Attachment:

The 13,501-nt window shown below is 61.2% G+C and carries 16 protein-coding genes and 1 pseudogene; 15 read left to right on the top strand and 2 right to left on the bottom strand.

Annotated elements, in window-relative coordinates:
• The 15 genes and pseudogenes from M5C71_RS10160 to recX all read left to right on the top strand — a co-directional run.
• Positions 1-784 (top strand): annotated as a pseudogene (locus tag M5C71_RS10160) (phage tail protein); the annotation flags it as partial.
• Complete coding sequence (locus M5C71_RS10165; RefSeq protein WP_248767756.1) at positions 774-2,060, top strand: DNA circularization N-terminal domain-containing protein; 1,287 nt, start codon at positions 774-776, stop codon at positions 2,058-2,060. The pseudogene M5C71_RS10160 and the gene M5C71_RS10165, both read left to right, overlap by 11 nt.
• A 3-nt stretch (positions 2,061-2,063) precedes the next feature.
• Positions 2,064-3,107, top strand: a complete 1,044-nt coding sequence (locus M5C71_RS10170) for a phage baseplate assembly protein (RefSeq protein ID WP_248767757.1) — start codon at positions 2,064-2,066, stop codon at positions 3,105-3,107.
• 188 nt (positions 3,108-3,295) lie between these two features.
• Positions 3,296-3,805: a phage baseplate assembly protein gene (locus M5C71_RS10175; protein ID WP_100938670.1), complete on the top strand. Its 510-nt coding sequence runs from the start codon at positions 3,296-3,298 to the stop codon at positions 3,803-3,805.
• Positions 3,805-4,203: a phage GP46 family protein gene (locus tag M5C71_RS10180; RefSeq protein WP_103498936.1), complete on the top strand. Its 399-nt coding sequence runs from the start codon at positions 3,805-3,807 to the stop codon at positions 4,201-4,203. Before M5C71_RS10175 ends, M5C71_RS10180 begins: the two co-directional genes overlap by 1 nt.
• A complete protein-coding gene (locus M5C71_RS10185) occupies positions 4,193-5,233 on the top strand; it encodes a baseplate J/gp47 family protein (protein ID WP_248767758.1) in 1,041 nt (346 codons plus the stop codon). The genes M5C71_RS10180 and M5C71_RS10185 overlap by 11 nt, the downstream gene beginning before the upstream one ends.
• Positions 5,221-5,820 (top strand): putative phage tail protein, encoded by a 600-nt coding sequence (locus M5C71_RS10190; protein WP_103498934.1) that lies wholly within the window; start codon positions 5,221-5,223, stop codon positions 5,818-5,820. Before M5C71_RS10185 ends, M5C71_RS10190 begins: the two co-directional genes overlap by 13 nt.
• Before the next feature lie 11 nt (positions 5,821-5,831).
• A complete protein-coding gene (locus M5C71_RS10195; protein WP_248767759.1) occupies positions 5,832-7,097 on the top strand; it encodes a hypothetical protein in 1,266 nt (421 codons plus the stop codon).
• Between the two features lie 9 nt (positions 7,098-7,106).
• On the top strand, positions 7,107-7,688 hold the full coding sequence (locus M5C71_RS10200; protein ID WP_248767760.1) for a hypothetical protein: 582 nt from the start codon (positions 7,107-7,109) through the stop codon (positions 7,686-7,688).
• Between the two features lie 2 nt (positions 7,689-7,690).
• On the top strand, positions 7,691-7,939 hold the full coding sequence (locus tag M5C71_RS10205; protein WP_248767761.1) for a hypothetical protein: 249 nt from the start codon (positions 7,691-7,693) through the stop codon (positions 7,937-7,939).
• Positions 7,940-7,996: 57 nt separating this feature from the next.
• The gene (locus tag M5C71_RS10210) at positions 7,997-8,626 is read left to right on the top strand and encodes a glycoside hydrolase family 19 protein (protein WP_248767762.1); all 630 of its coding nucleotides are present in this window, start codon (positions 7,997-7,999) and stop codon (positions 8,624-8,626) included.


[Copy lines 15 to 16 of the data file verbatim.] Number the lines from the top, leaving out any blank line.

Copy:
• Between the two features lie 9 nt (positions 7,098-7,106).
• On the top strand, positions 7,107-7,688 hold the full coding sequence (locus M5C71_RS10200; protein ID WP_248767760.1) for a hypothetical protein: 582 nt from the start codon (positions 7,107-7,109) through the stop codon (positions 7,686-7,688).